Science
Discovering gravitational waves: behold the greatness of man

Discovering gravitational waves: behold the greatness of man

The spirit of curiosity remains the noblest of human attributes.

The announcement that scientists had detected and recorded gravitational waves at two observatories in the United States has been heralded as the greatest breakthrough in science this century. It would be a significant breakthrough in any century. Its significance lies not simply in proving that Albert Einstein was right in predicting gravitational waves a century ago, but rather in the fact that, as Stephen Hawking put it, it establishes a ‘completely new way of looking at the universe’. Alongside electromagnetic radiation, gravitational waves will give mankind another window through which we can ‘listen’ to the universe. What scientists and astronomers had witnessed until now was a silent movie; gravitational waves have turned the universe into a talkie. This could impact on how we understand the Big Bang, how the universe has unfolded, and our place within it.

The mind boggles at the immensity of what has been uncovered. Think about it for a second. Over a billion years ago, in a galaxy hundreds of millions of light-years from the Earth, two black holes collided and merged. In the fraction of a second they took to come together, they radiated a hundred times more energy than all the stars in the universe combined – and sent out gravitational waves that travelled in all directions. These waves were on their way to Earth when dinosaurs were going extinct and man emerged from the apes. At every significant moment in human history, these waves, while steadily weakening, were moving inexorably towards us, finally reaching Earth just before 11am Central European Time, on 14 September 2015.

The question, however, is this: will this be a moment of historical significance or not? This depends upon our attitude towards future experimentation, exploration and the pursuit of knowledge for its own sake. Because while we celebrate this development, it also raises issues that pose fundamental challenges for the future.

On one hand, the technology, human application and attention to detail involved in detecting these waves is a testament to the power of scientific development and past and present technological innovation. The theory of gravitational waves has been around for over 90 years – but to prove the existence of gravitational waves, it took mankind until the 21st century to develop the necessary tools and understanding.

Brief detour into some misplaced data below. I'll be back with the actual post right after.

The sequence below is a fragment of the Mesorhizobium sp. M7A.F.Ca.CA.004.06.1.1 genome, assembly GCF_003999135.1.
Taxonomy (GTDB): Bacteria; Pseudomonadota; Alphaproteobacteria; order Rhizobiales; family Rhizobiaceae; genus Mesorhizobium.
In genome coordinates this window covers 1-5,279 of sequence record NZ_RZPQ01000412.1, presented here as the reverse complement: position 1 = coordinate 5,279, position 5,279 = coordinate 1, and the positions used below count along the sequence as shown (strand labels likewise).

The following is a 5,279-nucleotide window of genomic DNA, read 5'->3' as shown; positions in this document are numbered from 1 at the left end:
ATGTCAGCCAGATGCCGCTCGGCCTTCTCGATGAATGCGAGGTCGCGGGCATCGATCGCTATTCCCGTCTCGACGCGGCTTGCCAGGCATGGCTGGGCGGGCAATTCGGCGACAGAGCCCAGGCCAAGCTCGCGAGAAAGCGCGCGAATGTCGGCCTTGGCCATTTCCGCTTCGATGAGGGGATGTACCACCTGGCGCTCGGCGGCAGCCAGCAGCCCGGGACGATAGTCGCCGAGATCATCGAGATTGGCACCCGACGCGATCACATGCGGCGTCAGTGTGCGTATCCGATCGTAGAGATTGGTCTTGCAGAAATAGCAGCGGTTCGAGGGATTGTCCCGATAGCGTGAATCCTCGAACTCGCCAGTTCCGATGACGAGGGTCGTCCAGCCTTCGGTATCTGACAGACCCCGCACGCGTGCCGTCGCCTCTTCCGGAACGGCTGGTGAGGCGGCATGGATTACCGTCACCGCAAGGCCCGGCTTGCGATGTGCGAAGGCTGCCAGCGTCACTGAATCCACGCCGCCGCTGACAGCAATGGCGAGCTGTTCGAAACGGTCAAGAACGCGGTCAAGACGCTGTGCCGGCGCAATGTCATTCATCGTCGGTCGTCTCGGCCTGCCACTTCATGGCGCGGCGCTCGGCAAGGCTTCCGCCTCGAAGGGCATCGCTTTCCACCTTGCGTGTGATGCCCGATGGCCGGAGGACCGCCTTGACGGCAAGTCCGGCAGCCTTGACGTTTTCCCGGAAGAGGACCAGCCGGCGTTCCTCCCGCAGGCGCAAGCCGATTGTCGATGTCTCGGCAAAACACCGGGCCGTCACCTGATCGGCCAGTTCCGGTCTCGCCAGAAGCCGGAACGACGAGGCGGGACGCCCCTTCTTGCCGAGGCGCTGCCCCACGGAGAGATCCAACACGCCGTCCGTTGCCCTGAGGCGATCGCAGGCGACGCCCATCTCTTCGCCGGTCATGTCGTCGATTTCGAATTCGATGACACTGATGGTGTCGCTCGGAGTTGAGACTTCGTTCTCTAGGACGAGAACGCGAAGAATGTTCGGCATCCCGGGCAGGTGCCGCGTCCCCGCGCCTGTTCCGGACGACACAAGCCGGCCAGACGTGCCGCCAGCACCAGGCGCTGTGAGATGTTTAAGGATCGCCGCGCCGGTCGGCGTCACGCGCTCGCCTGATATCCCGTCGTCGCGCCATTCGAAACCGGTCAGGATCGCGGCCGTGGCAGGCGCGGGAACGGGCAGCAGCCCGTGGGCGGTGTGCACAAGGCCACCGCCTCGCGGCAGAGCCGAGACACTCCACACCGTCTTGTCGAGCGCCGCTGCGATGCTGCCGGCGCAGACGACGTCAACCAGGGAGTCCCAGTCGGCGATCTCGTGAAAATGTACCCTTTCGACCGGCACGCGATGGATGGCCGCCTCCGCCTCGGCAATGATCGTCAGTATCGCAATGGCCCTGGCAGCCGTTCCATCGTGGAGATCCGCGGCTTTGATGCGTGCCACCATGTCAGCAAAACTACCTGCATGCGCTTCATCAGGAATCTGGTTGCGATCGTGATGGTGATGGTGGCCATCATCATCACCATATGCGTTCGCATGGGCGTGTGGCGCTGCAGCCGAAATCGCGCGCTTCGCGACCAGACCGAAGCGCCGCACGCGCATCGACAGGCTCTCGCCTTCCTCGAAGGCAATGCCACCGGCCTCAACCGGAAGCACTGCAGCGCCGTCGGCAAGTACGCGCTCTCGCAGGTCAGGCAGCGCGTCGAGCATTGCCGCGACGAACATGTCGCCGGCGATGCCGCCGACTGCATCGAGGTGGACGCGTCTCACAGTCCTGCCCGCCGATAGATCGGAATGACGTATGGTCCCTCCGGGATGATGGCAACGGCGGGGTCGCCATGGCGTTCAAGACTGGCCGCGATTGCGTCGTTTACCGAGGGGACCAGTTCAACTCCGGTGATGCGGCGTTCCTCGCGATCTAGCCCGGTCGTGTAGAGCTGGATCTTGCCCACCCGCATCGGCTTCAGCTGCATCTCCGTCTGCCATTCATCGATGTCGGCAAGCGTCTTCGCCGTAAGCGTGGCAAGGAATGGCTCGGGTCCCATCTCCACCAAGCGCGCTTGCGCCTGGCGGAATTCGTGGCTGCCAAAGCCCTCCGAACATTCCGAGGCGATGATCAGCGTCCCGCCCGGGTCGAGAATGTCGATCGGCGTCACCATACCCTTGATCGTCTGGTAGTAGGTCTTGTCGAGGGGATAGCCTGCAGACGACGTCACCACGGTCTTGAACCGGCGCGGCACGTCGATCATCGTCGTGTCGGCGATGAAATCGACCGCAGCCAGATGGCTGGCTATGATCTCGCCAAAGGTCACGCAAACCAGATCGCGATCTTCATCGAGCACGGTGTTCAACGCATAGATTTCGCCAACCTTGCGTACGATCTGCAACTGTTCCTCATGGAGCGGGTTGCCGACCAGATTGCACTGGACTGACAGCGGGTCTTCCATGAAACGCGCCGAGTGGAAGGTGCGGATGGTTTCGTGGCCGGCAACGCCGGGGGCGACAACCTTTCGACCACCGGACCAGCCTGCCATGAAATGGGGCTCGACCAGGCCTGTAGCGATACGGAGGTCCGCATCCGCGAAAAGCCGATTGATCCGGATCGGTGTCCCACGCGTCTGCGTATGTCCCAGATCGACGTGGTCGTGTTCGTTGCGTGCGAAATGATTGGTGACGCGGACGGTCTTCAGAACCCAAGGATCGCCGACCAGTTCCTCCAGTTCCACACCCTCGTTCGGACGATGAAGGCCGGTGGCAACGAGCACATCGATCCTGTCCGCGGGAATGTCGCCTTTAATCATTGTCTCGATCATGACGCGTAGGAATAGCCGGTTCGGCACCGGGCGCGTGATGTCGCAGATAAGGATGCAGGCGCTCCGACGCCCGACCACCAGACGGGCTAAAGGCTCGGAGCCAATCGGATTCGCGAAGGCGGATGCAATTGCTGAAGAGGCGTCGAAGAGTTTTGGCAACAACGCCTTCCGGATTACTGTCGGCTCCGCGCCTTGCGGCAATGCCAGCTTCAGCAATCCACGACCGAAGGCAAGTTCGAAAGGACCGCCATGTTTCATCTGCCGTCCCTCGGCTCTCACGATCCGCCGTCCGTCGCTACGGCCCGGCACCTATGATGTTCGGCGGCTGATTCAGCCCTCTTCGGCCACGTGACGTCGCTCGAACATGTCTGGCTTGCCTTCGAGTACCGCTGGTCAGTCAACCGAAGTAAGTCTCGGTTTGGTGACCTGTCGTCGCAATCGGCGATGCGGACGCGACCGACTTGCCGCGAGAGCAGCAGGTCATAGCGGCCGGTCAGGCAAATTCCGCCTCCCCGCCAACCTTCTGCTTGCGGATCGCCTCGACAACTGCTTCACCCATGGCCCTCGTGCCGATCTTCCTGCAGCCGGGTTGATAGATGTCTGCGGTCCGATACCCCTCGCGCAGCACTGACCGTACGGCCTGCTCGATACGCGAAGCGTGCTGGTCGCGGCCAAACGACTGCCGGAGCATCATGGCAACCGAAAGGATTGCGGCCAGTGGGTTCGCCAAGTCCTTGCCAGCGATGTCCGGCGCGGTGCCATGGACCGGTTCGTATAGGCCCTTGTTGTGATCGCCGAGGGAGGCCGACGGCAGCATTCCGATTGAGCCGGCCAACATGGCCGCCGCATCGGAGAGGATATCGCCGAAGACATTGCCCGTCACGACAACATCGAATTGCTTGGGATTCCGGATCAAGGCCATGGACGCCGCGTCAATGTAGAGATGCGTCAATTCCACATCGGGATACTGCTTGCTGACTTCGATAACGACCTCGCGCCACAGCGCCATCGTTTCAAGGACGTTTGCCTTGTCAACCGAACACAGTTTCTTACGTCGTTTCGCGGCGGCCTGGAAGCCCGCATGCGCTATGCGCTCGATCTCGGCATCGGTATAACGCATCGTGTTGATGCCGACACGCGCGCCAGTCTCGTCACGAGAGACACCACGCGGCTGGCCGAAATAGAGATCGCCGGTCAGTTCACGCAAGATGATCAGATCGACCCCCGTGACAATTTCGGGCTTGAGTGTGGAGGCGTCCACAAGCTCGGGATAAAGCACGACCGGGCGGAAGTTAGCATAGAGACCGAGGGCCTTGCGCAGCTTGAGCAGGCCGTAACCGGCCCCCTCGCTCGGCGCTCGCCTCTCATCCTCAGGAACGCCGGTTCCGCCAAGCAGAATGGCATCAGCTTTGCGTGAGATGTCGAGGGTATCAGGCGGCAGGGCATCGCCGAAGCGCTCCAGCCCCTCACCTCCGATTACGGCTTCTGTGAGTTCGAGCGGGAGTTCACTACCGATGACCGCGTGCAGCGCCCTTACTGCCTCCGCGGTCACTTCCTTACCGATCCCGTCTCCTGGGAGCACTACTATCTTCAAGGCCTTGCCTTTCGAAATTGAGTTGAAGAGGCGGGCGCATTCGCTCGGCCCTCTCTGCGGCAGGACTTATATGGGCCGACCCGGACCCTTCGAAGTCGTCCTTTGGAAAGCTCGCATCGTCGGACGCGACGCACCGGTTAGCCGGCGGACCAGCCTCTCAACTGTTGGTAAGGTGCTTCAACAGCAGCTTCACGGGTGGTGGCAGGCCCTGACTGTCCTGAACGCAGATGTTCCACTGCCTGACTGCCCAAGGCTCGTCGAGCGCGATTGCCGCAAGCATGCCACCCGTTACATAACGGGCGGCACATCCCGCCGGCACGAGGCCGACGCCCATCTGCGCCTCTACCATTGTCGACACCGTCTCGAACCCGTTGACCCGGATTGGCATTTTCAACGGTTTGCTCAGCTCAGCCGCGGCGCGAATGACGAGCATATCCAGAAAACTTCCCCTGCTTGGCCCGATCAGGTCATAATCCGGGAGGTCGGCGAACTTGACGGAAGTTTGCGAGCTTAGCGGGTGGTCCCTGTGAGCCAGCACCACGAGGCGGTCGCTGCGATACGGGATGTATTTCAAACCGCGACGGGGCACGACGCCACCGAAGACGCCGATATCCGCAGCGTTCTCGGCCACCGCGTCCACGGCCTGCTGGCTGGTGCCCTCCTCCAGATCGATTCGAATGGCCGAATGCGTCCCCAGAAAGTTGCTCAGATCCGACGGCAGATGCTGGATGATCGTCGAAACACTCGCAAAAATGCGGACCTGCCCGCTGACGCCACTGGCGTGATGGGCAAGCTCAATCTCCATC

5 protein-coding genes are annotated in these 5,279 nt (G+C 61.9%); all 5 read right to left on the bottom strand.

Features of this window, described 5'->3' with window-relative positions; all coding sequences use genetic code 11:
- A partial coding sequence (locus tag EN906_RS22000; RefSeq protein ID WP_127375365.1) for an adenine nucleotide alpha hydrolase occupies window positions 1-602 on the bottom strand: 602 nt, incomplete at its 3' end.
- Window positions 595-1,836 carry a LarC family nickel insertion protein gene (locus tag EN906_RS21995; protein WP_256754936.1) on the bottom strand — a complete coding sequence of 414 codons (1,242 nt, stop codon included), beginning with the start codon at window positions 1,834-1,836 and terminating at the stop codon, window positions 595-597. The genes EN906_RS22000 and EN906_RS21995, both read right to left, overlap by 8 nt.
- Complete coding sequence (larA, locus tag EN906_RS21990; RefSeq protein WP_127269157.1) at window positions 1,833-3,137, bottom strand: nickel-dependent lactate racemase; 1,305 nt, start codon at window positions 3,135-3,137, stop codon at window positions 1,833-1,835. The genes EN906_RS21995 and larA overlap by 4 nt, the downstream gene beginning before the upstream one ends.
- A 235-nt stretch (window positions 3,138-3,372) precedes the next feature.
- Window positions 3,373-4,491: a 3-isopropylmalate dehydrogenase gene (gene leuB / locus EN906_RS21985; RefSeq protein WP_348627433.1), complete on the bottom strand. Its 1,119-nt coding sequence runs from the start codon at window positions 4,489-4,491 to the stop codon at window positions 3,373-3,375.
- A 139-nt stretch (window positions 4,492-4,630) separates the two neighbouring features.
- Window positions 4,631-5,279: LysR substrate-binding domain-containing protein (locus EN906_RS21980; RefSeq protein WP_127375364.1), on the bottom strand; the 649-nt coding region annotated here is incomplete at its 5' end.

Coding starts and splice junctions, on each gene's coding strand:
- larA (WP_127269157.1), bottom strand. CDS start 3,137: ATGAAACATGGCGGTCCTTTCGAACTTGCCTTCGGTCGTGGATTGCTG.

America’s detection of waves through LIGO, two widely separated giant laser interferometers which split a laser beam and send two resulting beams to a distance of four kilometres from which point they reflect back, is one of the greatest experimental achievements ever. When gravitational waves arrive at these destinations, an asymmetric compression of one beam and an expansion of the other take place, manifesting in their arrival back at the detector at different times. The magnitude of this difference is remarkably tiny. Gravitational waves will cause a disturbance in the LIGO of less than a thousandth of the width of a proton. Recognising this disturbance represents a drilling-down to the very limits of what human beings can achieve with science and invention.

It is also important to recognise that this achievement was made possible through progress in many fields of science for over a century. Physics was the primary field, but chemistry and material sciences, electronics, mechanical and civil engineering, and a lot of mathematics and statistics have been involved as well. Without commensurate developments in these fields, gravitational waves could not have been discovered.

However, on the other hand, it’s important to raise a counterpoint. While gravitational waves are a fitting testament to experimental and theoretical science, proving their existence is actually not surprising. As Ashutosh Jogalekar argues in an article titled ‘Does the discovery of gravitational waves foretell the end of physics?’, if LIGO had conclusively failed to detect gravitational waves, that would likewise have been truly astonishing. It would have called into question Einstein’s theory of relativity. The theory itself was and remains the astonishing achievement, a watershed moment, because progress in science is measured by novelty, by the unearthing of original phenomena. So, in actuality, the detection of gravitational waves does not represent a novel discovery, but rather the end of a scientific breakthrough made over a century ago.